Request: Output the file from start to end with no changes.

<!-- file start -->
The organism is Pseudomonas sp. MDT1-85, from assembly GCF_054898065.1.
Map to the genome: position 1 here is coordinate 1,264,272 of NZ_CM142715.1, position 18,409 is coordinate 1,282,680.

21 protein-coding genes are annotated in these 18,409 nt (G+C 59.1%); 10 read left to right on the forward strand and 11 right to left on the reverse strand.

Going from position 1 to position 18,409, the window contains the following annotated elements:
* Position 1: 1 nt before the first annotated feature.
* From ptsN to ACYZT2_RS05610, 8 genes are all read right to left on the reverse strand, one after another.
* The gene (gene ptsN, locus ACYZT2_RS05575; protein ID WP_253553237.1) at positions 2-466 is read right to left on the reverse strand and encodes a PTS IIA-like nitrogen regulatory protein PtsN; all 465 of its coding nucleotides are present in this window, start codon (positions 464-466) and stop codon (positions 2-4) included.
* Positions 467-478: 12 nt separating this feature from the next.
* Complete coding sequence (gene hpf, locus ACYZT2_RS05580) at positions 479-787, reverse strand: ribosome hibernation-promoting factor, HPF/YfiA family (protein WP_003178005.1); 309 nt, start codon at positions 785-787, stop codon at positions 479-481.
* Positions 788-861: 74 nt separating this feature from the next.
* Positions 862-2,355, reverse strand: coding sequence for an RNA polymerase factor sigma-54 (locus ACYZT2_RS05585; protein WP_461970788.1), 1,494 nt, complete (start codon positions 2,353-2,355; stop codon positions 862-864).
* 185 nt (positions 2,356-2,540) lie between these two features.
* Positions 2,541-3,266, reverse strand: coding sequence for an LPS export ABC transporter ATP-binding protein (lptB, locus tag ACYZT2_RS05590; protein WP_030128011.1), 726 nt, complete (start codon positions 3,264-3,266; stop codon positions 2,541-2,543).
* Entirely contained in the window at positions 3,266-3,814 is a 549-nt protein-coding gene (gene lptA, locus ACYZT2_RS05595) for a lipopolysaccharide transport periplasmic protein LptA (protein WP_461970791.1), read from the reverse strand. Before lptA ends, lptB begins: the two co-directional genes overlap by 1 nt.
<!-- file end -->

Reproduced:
The organism is Pseudomonas sp. MDT1-85, from assembly GCF_054898065.1.
Map to the genome: position 1 here is coordinate 1,264,272 of NZ_CM142715.1, position 18,409 is coordinate 1,282,680.

21 protein-coding genes are annotated in these 18,409 nt (G+C 59.1%); 10 read left to right on the forward strand and 11 right to left on the reverse strand.

Going from position 1 to position 18,409, the window contains the following annotated elements:
* Position 1: 1 nt before the first annotated feature.
* From ptsN to ACYZT2_RS05610, 8 genes are all read right to left on the reverse strand, one after another.
* The gene (gene ptsN, locus ACYZT2_RS05575; protein ID WP_253553237.1) at positions 2-466 is read right to left on the reverse strand and encodes a PTS IIA-like nitrogen regulatory protein PtsN; all 465 of its coding nucleotides are present in this window, start codon (positions 464-466) and stop codon (positions 2-4) included.
* Positions 467-478: 12 nt separating this feature from the next.
* Complete coding sequence (gene hpf, locus ACYZT2_RS05580) at positions 479-787, reverse strand: ribosome hibernation-promoting factor, HPF/YfiA family (protein WP_003178005.1); 309 nt, start codon at positions 785-787, stop codon at positions 479-481.
* Positions 788-861: 74 nt separating this feature from the next.
* Positions 862-2,355, reverse strand: coding sequence for an RNA polymerase factor sigma-54 (locus ACYZT2_RS05585; protein WP_461970788.1), 1,494 nt, complete (start codon positions 2,353-2,355; stop codon positions 862-864).
* 185 nt (positions 2,356-2,540) lie between these two features.
* Positions 2,541-3,266, reverse strand: coding sequence for an LPS export ABC transporter ATP-binding protein (lptB, locus tag ACYZT2_RS05590; protein WP_030128011.1), 726 nt, complete (start codon positions 3,264-3,266; stop codon positions 2,541-2,543).
* Entirely contained in the window at positions 3,266-3,814 is a 549-nt protein-coding gene (gene lptA, locus ACYZT2_RS05595) for a lipopolysaccharide transport periplasmic protein LptA (protein WP_461970791.1), read from the reverse strand. Before lptA ends, lptB begins: the two co-directional genes overlap by 1 nt.